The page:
Yahoo’s quarterly earnings, due out after the close of markets today in the US, come at a time of almost unprecedented scrutiny for its already much-scrutinized CEO, Marissa Mayer.
Investors are agitating for change. Some even want a merger with AOL. And thanks to the journalist Nicholas Carlson’s new book about Yahoo, fresh details about Mayer’s personality, management style and overarching philosophy (paywall) are doing the rounds.
Yahoo shares are up strongly since Mayer took the reins in 2012, but that’s mainly due to its stake in the booming Chinese e-commerce company Alibaba. That stake is now down to about 15% following Alibaba’s IPO, in which Yahoo was obliged to sell some of its shares.
Yet that 15% is still worth about $40 billion in theory, which is nearly as much as Yahoo’s overall market value of $46 billion. Some investors want Yahoo to liquidate the remaining stake (and the company’s stake in Yahoo Japan), and return proceeds to shareholders.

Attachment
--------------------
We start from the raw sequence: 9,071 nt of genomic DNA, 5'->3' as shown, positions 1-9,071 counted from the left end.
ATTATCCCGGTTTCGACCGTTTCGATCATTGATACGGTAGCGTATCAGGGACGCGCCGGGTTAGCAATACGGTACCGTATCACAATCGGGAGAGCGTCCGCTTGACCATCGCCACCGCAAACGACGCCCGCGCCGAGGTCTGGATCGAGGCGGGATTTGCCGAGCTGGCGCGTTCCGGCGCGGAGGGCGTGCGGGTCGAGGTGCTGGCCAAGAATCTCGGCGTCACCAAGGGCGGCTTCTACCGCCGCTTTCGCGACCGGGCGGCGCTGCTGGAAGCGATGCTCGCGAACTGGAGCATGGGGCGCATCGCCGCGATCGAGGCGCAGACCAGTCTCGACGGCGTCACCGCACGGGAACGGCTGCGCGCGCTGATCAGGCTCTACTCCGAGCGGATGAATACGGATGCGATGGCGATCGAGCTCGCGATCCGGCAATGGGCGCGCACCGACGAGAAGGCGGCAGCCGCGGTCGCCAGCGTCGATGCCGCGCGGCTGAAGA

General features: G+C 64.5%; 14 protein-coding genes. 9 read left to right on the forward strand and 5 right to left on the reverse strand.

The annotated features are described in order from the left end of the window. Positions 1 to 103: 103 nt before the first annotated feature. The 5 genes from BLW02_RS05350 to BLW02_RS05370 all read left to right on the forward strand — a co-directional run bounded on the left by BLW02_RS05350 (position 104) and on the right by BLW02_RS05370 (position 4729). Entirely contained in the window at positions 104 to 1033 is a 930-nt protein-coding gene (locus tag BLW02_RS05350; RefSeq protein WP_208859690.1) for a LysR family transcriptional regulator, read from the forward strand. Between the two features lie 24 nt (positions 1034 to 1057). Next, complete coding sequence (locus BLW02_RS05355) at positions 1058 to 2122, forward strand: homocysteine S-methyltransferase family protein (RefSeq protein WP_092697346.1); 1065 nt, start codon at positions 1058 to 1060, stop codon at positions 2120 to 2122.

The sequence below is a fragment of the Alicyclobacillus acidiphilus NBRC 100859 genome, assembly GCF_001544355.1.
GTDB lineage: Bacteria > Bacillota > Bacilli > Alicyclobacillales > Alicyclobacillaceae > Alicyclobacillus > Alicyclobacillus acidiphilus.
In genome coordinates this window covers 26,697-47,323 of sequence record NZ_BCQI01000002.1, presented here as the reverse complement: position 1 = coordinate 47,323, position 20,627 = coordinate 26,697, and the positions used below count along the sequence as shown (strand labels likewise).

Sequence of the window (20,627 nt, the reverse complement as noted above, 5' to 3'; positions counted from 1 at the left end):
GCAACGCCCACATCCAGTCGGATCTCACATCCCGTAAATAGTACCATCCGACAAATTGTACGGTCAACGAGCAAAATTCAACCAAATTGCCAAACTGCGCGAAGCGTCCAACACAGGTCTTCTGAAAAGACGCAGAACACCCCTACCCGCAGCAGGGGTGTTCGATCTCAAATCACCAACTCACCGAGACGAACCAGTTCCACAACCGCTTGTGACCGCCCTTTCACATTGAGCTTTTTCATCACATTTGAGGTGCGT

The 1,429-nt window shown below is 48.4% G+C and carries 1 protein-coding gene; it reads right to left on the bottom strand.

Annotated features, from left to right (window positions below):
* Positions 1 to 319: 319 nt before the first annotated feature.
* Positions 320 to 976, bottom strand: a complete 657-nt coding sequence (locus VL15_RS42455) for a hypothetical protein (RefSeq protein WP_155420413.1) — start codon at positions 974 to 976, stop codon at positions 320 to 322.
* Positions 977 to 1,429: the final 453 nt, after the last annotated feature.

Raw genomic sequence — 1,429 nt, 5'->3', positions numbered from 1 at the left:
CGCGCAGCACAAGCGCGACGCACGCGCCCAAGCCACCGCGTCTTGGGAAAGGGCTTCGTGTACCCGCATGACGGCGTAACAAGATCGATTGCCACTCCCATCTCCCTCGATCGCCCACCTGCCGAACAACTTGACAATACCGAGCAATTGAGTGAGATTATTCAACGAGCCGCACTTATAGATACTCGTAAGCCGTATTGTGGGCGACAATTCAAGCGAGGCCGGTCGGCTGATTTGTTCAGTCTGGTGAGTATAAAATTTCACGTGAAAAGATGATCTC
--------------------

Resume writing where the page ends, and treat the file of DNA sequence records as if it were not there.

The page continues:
The challenge would be to do so without incurring a giant tax bill. Mayer is expected to provide an update today on her plans for the Alibaba shares, the Wall Street Journal reports. But while that’s the main issue investors will be looking at, signs of progress at Yahoo’s actual business would be a bonus too. eMarketer estimates that Yahoo will surpass Twitter as the third-biggest mobile advertising company in the US this year, behind only Google and Facebook. If they’re right, it would be a boost for Mayer, since it would be a sign that she’s succeeding in taking Yahoo to mobile, the platform on which internet users spend a growing share of their time.